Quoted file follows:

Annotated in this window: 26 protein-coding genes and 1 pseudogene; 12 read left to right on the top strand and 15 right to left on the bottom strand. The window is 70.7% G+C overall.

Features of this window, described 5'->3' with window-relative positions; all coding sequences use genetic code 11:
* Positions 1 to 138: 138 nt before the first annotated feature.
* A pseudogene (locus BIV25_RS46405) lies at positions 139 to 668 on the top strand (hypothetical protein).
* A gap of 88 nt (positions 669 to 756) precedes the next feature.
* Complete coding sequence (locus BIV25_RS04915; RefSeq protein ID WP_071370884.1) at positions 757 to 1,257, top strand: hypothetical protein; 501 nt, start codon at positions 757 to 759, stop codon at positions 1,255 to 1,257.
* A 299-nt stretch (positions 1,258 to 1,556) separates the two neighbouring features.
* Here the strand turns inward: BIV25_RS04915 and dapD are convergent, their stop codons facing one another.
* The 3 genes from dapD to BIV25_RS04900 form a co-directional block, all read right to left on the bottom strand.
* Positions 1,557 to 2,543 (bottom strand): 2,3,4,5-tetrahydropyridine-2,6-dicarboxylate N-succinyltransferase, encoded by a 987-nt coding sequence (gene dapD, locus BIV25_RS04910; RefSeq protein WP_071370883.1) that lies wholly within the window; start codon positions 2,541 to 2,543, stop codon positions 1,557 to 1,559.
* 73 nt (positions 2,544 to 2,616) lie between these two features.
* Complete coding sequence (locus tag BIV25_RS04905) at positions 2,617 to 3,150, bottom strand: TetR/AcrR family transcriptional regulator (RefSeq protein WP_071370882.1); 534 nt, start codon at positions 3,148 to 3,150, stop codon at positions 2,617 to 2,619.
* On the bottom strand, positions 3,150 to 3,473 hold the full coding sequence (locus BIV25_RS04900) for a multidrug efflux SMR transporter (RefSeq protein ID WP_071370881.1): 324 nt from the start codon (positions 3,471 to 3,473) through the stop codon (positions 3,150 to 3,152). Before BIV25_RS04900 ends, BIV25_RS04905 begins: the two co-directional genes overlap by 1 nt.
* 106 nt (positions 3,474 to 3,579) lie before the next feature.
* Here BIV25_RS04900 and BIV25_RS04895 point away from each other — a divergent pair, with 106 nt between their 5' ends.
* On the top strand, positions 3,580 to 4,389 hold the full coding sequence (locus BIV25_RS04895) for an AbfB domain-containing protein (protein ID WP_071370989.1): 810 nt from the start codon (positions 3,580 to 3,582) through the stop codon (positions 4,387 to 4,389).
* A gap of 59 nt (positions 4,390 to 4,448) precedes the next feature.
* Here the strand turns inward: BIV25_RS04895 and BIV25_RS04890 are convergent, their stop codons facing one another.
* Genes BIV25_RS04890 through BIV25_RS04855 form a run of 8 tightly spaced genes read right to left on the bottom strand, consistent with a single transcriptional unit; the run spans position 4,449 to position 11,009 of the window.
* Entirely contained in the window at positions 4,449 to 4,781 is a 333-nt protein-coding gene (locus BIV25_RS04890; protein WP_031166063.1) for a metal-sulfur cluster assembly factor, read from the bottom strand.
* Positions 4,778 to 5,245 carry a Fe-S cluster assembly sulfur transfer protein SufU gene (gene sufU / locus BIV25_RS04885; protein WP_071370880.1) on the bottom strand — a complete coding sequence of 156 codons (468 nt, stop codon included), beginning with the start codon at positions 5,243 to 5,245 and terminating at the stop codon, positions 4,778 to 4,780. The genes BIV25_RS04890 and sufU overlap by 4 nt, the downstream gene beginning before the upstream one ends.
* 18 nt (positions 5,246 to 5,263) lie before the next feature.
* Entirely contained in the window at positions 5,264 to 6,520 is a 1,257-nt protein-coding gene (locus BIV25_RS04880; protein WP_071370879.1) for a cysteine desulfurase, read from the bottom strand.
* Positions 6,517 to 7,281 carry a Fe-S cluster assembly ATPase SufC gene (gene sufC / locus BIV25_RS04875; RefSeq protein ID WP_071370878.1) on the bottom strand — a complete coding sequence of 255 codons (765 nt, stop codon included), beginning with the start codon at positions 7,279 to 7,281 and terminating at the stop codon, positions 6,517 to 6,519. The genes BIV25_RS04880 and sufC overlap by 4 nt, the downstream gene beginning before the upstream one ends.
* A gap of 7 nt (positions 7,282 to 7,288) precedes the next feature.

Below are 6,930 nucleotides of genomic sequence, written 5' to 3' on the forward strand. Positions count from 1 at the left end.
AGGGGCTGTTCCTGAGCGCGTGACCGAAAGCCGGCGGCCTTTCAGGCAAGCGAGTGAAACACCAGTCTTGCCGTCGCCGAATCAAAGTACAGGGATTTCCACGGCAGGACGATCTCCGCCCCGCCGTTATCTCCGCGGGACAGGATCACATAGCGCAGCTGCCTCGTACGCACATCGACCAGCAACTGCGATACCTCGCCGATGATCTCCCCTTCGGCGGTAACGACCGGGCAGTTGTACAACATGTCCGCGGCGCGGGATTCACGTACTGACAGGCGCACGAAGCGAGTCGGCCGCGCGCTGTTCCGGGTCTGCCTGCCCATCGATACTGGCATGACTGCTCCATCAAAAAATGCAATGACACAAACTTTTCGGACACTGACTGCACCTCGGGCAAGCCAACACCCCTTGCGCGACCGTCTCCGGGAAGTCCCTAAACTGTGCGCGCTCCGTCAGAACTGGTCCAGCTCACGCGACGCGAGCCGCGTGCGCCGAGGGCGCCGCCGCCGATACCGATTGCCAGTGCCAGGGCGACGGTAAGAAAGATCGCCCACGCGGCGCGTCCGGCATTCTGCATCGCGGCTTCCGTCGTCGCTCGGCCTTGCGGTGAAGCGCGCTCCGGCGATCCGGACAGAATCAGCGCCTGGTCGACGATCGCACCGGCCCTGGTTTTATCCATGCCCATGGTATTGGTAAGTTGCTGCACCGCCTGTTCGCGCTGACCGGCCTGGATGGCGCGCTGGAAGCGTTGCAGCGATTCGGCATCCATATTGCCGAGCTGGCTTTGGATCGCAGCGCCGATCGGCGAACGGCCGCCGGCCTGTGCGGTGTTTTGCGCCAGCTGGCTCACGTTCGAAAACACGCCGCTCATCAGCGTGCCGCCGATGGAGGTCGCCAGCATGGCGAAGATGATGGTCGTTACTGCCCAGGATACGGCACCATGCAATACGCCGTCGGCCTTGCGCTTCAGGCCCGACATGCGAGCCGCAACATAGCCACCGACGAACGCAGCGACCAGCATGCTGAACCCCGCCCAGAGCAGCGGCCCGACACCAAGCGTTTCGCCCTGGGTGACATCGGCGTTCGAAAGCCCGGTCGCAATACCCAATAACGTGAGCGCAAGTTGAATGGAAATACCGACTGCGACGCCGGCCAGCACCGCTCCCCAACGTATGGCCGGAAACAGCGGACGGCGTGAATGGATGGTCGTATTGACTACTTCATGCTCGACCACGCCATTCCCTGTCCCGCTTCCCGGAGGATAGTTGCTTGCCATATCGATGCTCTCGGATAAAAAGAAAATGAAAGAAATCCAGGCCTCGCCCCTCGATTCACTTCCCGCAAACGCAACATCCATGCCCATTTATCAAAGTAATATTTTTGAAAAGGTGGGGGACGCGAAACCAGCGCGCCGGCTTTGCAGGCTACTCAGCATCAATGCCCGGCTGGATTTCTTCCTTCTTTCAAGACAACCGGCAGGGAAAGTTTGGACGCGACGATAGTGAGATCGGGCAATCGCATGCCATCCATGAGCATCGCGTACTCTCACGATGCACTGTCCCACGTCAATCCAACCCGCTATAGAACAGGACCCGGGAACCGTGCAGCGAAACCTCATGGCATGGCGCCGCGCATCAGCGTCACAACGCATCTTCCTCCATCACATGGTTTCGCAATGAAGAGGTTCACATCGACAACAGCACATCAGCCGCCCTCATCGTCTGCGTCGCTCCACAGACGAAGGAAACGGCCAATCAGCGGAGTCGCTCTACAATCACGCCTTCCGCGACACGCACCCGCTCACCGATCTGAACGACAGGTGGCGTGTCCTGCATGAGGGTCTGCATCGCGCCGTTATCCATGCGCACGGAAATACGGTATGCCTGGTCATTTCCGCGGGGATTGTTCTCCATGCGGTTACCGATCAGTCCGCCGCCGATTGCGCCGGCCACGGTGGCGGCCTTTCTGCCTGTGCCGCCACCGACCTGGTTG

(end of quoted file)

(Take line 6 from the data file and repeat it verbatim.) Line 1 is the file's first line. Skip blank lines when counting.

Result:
* Complete coding sequence (locus BIV25_RS04915; RefSeq protein ID WP_071370884.1) at positions 757 to 1,257, top strand: hypothetical protein; 501 nt, start codon at positions 757 to 759, stop codon at positions 1,255 to 1,257.